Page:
A note: As you may know, I've been posting a four-week series on overcoming fear, on the church Facebook page. Below is the text for the third reflection. Since it was due on the same day as this blog entry, I decided to share this slightly shortened version with you here.
When I was a kid, I was scared of grasshoppers. I hated their creepy mouths and their scratchy legs. If it's August in southern Indiana, they're everywhere. My sisters and I played in the fields behind our house. Any time a big grasshopper would leap from a weed and land on me, I had to work really hard not to get hysterical while I frantically knocked it off. I didn't want my sisters to notice and make fun of me.
Grasshoppers didn't scare them at all. In fact, like most country kids, they loved to grab one, hold it between their thumb and forefinger, and tell it to "Spit tobaccy." I've since learned that when the insect feels threatened (as it would, being squeezed in those little fingers!), it spits a brownish, tobacco-colored liquid as a defense mechanism-a repellant for some creatures. But this creature certainly didn't need their spit to be repelled, and I could not understand why my sisters thought it was fun to do something so gross.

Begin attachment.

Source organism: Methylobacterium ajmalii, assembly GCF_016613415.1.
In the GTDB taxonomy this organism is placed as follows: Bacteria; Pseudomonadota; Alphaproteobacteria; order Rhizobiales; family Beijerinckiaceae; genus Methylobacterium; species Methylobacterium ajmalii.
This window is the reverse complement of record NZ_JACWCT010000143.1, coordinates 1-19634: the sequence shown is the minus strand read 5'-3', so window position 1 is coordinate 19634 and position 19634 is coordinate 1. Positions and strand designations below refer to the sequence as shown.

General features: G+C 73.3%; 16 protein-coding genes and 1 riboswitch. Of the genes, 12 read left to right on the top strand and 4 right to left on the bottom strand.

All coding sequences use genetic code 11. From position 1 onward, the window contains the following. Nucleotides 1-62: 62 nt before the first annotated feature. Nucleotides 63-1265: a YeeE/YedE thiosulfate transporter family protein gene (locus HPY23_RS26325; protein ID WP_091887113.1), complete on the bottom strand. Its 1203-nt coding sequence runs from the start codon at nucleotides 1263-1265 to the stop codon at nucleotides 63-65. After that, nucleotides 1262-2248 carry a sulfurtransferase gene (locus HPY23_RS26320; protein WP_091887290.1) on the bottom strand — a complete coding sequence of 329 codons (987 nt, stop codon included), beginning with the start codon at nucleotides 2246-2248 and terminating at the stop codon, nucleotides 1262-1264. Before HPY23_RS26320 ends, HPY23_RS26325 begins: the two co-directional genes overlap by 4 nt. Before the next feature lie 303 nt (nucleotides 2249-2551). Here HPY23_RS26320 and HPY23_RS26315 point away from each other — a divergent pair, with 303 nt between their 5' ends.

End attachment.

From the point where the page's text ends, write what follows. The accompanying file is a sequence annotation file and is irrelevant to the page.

Well, once they discovered my fear, they decided to play a game called "Let's Scare Lou Ann with Grasshoppers."
They'd catch one and chase me around with it. My family loves to tell the story of the time I got trapped in the bathroom after my mean little sister Martha shoved a grasshopper under the locked door. I stood on the bathtub, pressed up against the wall, while a big, brown grasshopper sat on the floor eying me with its huge eyes, considering (I was sure) whether it wanted to launch an attack. Finally, my mother put a stop to the torture, though I imagine she was laughing inside.
Of course, my fear was irrational. I knew grasshoppers couldn't do anything to hurt me. But what my mind told me was far less important than what the rest of my body told me! In time, the fear went away, as most childhood fears do. But-even though I love the natural world-grasshoppers can still make me squirm.
It isn't unusual, of course, for children to have irrational fears. If asked, I'm sure you'd be able to immediately name a fear you had when you were young. Maybe you were afraid of the dark. Or of monsters under your bed, or in your closet. It may have been clowns that scared you, or loud noises, like thunder.